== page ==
City of Austin Commits $159,000 for Advice in County Attorney’s Open Meetings Act Inquiry
Three Attorneys Hired for Up to $53,000 Each
The Austin Bulldog has obtained copies of Engagement Letters signed by Acting City Attorney Karen Kennard to hire three outside attorneys to provide legal advice and counsel relating to Texas Open Meetings Act issues. This in response to Travis County Attorney David Escamilla’s inquiry into whether the Austin City Council may have violated the Texas Open Meetings Act by holding private meetings concerning public business. (See The Austin Bulldog’s report of January 25.)
Some or all of these attorneys attended the closed-door executive session of the Austin City Council on January 28 that lasted two and a half hours. The posted purpose of that meeting was for private consultation with legal counsel to discuss legal issues relating to the Open Meetings Act.
The Engagement Letters, obtained under the Texas Public Information Act and dated January 28, state that each attorney will be paid for legal services in a total amount not to exceed $53,000. That budget cap may not be exceeded without the city’s approval.
Attorney James E. “Jim” Cousar of Thompson & Knight LLP will be paid $425 per hour.According to Cousar’s profile on the Thompson & Knight website, Cousar has represented the City of Austin in public private development agreements downtown and at the airport. He also provides advice to officeholders, candidates, and corporate political committees on compliance with campaign finance laws.Cousar graduated from the University of Texas law school in 1978, according to his profile on the State Bar of Texas website.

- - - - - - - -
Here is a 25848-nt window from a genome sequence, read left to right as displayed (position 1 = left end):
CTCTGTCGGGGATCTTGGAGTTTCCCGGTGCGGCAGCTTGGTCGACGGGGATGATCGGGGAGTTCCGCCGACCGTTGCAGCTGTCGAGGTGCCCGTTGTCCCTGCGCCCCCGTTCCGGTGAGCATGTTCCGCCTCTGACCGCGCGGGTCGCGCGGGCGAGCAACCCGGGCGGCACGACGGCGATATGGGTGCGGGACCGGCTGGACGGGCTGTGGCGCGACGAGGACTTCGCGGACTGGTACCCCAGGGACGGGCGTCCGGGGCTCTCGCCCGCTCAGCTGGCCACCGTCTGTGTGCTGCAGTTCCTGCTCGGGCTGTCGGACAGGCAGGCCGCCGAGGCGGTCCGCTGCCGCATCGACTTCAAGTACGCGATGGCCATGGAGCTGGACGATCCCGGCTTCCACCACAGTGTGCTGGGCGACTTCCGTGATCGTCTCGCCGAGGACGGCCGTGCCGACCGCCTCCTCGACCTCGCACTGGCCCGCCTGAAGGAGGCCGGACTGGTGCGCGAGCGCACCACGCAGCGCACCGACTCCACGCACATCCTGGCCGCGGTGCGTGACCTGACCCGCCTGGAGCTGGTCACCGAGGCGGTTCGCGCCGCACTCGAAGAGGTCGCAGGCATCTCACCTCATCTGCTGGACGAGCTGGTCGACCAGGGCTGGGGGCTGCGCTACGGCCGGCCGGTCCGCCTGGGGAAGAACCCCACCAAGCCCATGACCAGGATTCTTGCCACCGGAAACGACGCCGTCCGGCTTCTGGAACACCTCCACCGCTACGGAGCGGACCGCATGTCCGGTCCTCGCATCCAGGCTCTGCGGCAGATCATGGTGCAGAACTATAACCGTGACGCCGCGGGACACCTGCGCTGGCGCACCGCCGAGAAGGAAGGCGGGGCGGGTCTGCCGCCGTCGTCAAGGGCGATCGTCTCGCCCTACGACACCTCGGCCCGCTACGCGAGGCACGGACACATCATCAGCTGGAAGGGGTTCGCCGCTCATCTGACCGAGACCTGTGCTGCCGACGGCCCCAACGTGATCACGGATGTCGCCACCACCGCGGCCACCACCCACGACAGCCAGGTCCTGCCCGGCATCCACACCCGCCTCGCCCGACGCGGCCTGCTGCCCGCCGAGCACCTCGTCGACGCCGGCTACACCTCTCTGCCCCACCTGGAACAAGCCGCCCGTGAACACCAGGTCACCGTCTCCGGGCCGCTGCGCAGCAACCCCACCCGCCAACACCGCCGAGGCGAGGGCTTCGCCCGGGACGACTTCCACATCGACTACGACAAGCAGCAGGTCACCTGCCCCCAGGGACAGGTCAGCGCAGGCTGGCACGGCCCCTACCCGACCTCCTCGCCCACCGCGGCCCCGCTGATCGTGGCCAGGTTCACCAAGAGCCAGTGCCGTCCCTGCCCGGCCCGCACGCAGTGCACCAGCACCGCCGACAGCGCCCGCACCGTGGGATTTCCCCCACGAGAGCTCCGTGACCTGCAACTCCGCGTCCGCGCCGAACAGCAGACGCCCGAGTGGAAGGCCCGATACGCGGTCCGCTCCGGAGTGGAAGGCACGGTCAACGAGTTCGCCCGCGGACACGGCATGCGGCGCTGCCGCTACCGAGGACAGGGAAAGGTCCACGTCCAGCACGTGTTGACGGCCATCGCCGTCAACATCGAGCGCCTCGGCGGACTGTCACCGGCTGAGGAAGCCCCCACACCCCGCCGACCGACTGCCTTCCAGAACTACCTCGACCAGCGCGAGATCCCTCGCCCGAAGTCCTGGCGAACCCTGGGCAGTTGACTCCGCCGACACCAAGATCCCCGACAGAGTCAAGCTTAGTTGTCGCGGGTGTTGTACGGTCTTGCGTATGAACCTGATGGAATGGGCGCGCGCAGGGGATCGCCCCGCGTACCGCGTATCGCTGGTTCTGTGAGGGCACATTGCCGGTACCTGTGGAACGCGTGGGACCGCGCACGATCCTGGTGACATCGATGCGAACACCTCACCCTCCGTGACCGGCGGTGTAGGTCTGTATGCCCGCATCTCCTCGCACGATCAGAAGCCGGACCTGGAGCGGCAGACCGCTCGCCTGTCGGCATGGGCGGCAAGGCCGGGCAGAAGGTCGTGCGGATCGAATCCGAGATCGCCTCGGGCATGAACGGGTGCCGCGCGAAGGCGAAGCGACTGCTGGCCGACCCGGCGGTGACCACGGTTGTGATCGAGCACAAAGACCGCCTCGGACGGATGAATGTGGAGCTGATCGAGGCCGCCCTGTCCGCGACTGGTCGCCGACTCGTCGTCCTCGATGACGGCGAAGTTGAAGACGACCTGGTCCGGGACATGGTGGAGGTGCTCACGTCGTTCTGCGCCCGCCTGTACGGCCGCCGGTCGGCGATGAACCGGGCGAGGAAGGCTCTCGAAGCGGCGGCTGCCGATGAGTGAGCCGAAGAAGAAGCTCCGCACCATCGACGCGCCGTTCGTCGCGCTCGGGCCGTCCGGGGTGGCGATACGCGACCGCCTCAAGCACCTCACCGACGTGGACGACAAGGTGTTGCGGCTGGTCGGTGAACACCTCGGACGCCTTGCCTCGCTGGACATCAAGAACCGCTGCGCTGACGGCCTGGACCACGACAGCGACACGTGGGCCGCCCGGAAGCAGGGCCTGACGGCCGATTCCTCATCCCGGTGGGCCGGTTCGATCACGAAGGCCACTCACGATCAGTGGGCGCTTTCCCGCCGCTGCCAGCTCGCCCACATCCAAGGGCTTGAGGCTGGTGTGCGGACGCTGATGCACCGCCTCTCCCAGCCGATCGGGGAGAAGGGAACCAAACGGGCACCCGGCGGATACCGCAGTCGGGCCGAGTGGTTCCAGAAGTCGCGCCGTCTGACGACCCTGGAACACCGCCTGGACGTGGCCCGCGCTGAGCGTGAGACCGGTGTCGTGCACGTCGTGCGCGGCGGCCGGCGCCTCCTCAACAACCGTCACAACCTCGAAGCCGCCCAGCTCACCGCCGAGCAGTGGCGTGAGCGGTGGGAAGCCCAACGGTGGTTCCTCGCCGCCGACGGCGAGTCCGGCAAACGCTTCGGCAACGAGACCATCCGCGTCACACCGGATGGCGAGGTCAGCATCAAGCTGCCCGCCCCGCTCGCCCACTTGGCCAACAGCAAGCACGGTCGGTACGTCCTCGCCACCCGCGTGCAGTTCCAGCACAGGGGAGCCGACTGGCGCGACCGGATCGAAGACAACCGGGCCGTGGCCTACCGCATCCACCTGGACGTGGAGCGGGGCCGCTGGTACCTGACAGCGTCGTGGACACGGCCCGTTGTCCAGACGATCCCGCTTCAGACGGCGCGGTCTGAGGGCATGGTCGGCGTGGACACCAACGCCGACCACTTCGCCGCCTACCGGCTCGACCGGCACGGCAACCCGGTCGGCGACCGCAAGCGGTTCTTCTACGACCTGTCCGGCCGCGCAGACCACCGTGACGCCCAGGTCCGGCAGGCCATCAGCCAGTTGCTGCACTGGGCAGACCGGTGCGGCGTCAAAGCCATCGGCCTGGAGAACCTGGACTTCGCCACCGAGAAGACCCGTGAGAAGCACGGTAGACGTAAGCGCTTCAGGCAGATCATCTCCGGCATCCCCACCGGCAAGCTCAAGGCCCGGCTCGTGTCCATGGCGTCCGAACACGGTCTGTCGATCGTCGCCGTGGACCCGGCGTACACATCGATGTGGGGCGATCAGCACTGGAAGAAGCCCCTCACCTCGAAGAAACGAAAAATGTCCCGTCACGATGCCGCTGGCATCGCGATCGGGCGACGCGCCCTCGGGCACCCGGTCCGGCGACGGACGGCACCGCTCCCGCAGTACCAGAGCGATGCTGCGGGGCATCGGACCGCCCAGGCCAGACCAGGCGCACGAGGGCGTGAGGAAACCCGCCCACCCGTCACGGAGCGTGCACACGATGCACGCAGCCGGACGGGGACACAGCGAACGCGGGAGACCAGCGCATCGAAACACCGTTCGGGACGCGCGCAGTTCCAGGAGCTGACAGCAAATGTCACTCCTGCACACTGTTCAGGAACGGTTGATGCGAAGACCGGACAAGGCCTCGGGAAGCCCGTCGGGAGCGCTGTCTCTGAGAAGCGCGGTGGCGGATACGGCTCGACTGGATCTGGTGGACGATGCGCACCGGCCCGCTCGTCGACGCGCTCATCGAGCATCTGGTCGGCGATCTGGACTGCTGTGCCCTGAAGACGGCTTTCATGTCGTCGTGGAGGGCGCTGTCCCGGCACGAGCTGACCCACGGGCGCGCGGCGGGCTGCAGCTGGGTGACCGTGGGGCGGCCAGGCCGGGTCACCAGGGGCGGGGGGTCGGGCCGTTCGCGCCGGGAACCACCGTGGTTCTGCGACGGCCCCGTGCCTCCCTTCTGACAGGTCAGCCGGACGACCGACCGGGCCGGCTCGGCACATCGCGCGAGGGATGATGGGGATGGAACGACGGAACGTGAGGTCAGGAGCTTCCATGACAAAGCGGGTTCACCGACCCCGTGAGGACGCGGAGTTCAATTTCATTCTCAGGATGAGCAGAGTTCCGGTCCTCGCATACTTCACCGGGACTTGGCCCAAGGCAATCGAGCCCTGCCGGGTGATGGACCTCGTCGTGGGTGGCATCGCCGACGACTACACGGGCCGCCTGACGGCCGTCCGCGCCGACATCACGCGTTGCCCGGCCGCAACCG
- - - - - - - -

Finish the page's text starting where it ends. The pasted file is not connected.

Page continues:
Attorney C. Robert “Bob” Heath of Bickerstaff Heath Delgado Acosta LLP will be paid $380 per hour.Heath is a nationally known authority on open meetings and open records matters, according to the profile on his website. He spent six years as chairman of the Opinion Committee in the Office of the Texas Attorney General, where he helped develop the law in this important area. “In addition to counseling on compliance, our lawyers have defended governments and officials in lawsuits alleging violations of the open meetings and open records laws,” his profile states.Heath, a name partner in his firm, graduated from the University of Texas law school in 1972, according to his profile on the State Bar of Texas website.
Attorney Randy T. Leavitt of the Law Office of Randy T. Leavitt will be paid $380 per hour. In addition, the rate schedule for his engagement letter authorizes paying Associate Randy Langford $150 per hour and Legal Assistant Erin MacDonald $75 per hour.Leavitt was a partner in Minton Burton Foster & Collins for 20 years, a dozen of which he was managing partner, according to Leavitt’s profile on his website. After leaving that firm he was hired as a prosecutor and first assistant Travis County attorney 2004-2009. He currently focuses his practice on criminal and civil litigation.Leavitt got his law degree from Texas Tech University in 1980, according to his profile on the State Bar of Texas website.
Update: 9:36am February 8, 2011: Deleted “district” before “attorney” to denote that Leavitt was first assistant Travis County attorney, not first assistant district attorney.
This report was made possible by contributions to The Austin Bulldog, which operates as a 501(c)(3) nonprofit to provide investigative reporting in the public interest. The Austin Bulldog has many investigative projects waiting to be funded. You can help bring these investigations to life by making a tax-deductible contribution.